Are we losing touch with

Published 12:00 am Wednesday, November 24, 1999

what holidays are about?

Each year when the holidays arrive, I seem to feel a little less excited than I was the year before.

That isn’t to say that holidays don’t mean much to me – it is quite the opposite. What seems to stick out in my mind about Thanksgiving and Christmas in particular is that the older my daughter gets, the less sense I seem to be able to make of them.

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It seems that my parents tried to instill in me ideas about what those events meant on a large scale, versus the smaller picture that seems to be so abundant in young children. Maybe most people my age really had no idea about the big picture. Maybe I didn’t. But it seems as if I did from what little I seem to be able to recall.

At a young age, I knew that Christmas represented the birth of Jesus and that many pagan rituals had been merged with this idea to give us the Christmas we know.

I knew about Pilgrims and ships well before I started school. I was fascinated with the sea and would ask where the Pilgrims came from and how they got here. "They sailed across the big water for lots of days," my mother would tell me. "They wanted to be able to go to whatever church they wanted to go to."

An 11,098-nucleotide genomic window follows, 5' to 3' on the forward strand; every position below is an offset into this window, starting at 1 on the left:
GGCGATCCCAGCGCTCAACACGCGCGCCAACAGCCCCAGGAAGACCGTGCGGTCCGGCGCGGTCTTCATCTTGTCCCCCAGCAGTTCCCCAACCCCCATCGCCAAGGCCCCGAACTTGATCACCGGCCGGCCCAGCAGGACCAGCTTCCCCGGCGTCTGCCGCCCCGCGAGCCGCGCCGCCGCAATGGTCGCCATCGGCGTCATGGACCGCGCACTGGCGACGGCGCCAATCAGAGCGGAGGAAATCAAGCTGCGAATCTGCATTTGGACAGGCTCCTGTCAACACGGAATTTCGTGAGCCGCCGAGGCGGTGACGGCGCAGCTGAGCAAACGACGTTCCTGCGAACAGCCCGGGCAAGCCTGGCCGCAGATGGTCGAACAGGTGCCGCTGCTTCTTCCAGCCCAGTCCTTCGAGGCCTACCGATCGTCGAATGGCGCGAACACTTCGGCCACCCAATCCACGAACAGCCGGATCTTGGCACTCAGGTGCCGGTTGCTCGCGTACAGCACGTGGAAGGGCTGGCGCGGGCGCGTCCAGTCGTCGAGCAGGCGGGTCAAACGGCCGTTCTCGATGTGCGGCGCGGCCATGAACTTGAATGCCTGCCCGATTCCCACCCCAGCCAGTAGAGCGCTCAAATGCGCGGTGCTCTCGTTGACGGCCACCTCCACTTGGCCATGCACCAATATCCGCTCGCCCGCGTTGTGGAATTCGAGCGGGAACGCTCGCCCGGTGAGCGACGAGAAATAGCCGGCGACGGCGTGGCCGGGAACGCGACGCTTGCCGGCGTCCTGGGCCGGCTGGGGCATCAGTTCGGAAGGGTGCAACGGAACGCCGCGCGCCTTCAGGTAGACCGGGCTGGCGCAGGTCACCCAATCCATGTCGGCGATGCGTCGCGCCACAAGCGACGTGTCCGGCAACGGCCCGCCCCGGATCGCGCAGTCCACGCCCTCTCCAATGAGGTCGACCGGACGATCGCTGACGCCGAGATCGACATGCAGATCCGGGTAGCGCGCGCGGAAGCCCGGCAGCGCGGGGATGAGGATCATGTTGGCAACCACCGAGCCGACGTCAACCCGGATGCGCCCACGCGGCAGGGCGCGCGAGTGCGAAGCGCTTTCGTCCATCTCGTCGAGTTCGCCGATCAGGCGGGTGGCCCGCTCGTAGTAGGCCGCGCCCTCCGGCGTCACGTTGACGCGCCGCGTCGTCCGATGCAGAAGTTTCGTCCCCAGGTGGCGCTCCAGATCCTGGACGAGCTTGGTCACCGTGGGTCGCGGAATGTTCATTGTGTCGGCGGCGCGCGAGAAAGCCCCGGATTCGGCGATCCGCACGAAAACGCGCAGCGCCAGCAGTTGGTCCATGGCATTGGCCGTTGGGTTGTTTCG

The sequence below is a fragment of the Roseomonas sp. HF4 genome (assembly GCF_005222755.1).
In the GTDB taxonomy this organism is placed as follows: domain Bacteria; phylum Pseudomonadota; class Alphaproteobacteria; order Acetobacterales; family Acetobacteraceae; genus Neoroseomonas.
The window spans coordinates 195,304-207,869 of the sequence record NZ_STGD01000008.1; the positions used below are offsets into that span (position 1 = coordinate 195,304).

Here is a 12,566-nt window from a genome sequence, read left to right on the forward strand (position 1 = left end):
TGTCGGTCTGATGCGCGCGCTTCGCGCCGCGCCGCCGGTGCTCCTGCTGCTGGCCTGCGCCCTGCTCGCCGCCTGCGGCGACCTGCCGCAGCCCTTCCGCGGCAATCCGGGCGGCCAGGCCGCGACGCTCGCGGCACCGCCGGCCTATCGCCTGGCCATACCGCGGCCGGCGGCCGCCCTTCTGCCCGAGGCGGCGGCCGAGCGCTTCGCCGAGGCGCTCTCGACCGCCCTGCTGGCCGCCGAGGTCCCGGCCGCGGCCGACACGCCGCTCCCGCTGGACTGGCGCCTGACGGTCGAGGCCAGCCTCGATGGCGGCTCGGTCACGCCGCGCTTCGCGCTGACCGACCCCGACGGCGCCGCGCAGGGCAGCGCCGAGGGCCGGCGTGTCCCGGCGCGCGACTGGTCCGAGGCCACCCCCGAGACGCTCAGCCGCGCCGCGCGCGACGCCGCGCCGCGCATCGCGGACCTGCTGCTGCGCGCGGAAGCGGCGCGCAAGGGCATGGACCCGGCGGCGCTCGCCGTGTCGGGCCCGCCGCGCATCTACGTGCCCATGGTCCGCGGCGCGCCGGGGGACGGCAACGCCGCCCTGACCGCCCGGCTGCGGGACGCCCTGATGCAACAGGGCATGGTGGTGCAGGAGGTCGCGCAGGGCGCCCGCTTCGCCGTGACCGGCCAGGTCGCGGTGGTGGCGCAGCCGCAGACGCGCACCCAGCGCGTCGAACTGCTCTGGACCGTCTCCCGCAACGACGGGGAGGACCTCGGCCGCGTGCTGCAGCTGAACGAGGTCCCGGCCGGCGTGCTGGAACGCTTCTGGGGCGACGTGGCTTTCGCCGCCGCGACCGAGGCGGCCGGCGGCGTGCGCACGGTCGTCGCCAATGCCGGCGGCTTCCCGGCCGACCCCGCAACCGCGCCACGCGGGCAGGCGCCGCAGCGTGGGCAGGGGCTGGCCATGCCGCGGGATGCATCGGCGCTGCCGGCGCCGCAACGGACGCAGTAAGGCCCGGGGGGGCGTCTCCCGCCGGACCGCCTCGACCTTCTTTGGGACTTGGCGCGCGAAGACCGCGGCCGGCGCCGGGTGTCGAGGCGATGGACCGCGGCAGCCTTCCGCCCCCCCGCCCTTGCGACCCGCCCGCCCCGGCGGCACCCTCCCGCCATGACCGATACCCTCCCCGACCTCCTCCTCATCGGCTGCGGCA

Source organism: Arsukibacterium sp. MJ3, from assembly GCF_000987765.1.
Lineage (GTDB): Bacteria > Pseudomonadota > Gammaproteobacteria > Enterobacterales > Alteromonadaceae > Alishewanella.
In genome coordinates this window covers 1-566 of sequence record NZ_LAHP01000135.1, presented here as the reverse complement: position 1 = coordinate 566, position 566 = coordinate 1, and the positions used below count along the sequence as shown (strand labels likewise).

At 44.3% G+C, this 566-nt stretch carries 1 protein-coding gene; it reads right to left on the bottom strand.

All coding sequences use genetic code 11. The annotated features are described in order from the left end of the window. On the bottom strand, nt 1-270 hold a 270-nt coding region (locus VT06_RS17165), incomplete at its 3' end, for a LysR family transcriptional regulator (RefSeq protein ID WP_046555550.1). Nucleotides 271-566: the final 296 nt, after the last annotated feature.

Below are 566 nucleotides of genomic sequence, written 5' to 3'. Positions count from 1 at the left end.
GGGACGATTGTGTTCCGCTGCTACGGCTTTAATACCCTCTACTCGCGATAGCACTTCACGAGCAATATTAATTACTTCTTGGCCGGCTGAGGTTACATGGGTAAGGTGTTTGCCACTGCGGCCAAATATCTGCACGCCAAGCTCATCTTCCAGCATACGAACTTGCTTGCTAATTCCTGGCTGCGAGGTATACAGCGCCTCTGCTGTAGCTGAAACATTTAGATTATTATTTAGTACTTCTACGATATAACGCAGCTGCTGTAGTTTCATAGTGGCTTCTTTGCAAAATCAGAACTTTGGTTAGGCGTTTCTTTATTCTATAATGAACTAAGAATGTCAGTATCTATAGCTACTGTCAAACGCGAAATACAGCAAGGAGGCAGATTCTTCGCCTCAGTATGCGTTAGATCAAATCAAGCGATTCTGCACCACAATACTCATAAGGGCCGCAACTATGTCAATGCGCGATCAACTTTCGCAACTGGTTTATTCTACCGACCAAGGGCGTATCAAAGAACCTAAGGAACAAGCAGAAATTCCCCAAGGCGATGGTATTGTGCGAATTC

I remember her telling me about the church and I wondered why their king made them all go to the same one. I thought about how big that church must have been and I remember asking how long it took some of them to get to church, based on my trips to see my grandmother.

"They must have had to ride a whole day to get to church," I once told my mother.

Though my ideas were a little skewed, they were correct in theory. As I trip over toy baskets and clean up thousands of pieces of this and that left behind by my wonderful daughter, I wonder if we are teaching her the right lesson about holidays.

"I want that," she says during every commercial break on the children’s television channels. "Daddy, Santa is going to bring me that for Christmas."

This week it has been, "When is GrandSally going to be here? Is she going to bring me a prize?"

I have a feeling I am not alone on this one. Perhaps as parents, we have let our children lose touch with reality. Thanksgiving and Christmas aren’t about toys, prizes and having relatives come and visit who will bow to your child’s every whim.

But how can we teach that? I fear my wife and I have crossed the point of no return. Maybe it’s the plight of the working parents whose children are raised by television. I can’t say for sure where we went wrong, but I have a feeling there are others out there.

Maybe instead of television, we should plop our kids down in front of books on tape. Maybe then they could learn about Thanksgiving and Christmas.

Though the idea isn’t a half-bad one, I wonder what kind of pickle we’re in when we use communication devices to raise our children for us. Maybe Ike’s America was all it was cracked up to be.

Brian Blackley is the managing editor of The Messenger. He may be reached via e-mail at or by calling 670-6314.

Nov. 23, 1999 11 PM